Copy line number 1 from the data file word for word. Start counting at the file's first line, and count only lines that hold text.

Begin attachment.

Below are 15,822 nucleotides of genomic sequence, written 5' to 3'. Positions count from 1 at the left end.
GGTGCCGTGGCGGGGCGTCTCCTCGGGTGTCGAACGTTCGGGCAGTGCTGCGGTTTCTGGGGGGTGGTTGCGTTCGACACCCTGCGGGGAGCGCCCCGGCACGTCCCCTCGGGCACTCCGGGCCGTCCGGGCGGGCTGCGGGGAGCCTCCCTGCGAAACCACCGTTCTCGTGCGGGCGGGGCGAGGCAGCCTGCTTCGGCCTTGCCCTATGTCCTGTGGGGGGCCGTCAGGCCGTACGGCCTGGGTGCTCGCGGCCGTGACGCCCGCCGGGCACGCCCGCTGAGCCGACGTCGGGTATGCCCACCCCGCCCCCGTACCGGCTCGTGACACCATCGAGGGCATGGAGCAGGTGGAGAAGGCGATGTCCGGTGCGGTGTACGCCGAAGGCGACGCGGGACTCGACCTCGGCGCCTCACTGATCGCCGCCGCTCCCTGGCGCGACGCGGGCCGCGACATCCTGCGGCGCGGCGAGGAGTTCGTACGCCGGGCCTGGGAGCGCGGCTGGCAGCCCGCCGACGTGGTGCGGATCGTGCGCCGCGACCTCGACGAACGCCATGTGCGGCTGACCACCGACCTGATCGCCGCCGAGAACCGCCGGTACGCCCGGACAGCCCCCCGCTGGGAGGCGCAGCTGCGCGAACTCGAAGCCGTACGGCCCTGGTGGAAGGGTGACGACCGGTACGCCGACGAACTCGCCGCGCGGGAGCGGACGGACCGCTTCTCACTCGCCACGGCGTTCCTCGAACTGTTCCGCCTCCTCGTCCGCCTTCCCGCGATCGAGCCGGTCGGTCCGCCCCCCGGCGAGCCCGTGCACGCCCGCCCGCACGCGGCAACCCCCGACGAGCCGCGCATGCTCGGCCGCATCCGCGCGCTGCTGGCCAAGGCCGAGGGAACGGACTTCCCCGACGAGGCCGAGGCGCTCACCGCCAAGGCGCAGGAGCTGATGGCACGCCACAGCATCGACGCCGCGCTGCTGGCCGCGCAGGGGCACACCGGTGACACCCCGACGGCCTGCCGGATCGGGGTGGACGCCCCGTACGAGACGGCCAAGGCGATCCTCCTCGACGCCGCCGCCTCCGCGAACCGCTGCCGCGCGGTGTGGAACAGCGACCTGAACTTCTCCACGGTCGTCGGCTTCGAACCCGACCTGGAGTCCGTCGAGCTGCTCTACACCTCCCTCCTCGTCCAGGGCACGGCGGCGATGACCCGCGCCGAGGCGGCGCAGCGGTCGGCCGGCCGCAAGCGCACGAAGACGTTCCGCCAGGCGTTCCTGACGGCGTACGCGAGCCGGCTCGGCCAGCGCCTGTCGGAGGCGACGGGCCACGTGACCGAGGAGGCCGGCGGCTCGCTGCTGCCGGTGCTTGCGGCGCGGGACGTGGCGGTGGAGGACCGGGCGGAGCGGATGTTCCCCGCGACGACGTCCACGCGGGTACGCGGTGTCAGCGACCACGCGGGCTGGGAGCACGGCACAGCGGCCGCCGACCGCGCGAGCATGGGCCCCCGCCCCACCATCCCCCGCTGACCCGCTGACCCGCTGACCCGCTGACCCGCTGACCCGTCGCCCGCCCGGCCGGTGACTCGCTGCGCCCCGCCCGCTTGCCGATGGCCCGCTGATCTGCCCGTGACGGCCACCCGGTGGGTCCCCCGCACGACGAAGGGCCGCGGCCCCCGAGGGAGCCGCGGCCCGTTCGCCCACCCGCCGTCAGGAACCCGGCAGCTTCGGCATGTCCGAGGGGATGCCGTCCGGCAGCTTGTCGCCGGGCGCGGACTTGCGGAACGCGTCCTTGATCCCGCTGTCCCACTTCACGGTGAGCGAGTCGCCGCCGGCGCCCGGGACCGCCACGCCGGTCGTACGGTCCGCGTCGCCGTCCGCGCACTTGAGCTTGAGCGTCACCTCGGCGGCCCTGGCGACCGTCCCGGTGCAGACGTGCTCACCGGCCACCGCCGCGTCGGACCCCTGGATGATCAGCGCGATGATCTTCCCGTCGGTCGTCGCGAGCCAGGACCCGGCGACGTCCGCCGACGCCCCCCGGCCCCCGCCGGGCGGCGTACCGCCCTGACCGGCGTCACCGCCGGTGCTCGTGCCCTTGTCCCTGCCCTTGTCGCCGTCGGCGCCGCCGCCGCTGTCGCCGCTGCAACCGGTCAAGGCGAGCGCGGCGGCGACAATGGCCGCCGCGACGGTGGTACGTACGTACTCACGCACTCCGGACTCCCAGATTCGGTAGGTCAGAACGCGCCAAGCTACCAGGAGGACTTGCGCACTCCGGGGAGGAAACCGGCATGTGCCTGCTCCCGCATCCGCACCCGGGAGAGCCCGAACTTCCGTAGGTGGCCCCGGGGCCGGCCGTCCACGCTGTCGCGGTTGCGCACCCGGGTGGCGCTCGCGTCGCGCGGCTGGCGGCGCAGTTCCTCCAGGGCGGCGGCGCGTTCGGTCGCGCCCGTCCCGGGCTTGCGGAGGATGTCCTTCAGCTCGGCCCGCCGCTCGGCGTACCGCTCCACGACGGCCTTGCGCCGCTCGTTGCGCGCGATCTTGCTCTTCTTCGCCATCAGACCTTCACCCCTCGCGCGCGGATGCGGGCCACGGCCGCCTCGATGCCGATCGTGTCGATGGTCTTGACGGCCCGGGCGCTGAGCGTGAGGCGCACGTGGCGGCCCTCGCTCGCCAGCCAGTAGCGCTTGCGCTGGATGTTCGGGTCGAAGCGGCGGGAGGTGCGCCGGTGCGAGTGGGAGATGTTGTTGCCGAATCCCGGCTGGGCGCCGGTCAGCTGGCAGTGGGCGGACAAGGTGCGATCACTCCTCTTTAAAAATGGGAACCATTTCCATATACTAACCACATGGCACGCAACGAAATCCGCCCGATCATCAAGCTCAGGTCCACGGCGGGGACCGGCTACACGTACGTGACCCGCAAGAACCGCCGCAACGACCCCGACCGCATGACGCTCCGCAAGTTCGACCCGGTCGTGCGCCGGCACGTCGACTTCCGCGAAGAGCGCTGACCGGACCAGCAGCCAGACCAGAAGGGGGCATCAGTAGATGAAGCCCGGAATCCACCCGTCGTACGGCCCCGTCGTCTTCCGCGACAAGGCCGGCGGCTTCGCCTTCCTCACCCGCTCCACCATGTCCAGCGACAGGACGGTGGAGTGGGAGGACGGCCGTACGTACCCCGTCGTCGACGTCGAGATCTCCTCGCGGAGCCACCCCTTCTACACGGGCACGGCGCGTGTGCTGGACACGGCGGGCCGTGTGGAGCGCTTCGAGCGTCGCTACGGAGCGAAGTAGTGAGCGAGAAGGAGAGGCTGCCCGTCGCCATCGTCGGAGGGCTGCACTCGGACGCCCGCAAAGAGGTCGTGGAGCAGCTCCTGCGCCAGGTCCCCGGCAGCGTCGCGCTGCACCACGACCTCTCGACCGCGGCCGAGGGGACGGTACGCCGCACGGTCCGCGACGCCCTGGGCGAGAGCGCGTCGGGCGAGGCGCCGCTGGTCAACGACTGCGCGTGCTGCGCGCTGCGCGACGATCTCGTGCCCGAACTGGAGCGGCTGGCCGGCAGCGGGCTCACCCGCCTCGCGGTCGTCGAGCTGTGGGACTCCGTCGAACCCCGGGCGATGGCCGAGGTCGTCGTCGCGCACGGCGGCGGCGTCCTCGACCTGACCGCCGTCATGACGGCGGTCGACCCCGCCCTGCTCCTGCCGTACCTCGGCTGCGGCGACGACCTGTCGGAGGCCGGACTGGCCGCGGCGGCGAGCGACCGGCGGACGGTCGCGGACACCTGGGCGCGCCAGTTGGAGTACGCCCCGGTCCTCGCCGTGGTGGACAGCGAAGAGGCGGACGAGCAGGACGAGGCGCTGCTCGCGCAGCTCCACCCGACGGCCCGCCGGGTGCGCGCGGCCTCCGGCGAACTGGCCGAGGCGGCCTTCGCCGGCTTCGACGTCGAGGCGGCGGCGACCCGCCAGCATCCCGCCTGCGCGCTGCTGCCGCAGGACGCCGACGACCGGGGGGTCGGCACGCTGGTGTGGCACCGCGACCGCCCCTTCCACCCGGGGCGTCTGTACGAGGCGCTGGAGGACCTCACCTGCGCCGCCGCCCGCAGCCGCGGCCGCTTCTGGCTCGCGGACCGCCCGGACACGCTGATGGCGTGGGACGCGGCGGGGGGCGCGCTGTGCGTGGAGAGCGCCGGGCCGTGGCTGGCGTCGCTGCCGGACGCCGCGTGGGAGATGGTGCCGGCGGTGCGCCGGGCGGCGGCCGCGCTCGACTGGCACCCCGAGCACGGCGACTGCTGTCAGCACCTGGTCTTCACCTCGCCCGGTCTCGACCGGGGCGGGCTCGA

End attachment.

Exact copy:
Below are 15,822 nucleotides of genomic sequence, written 5' to 3'. Positions count from 1 at the left end.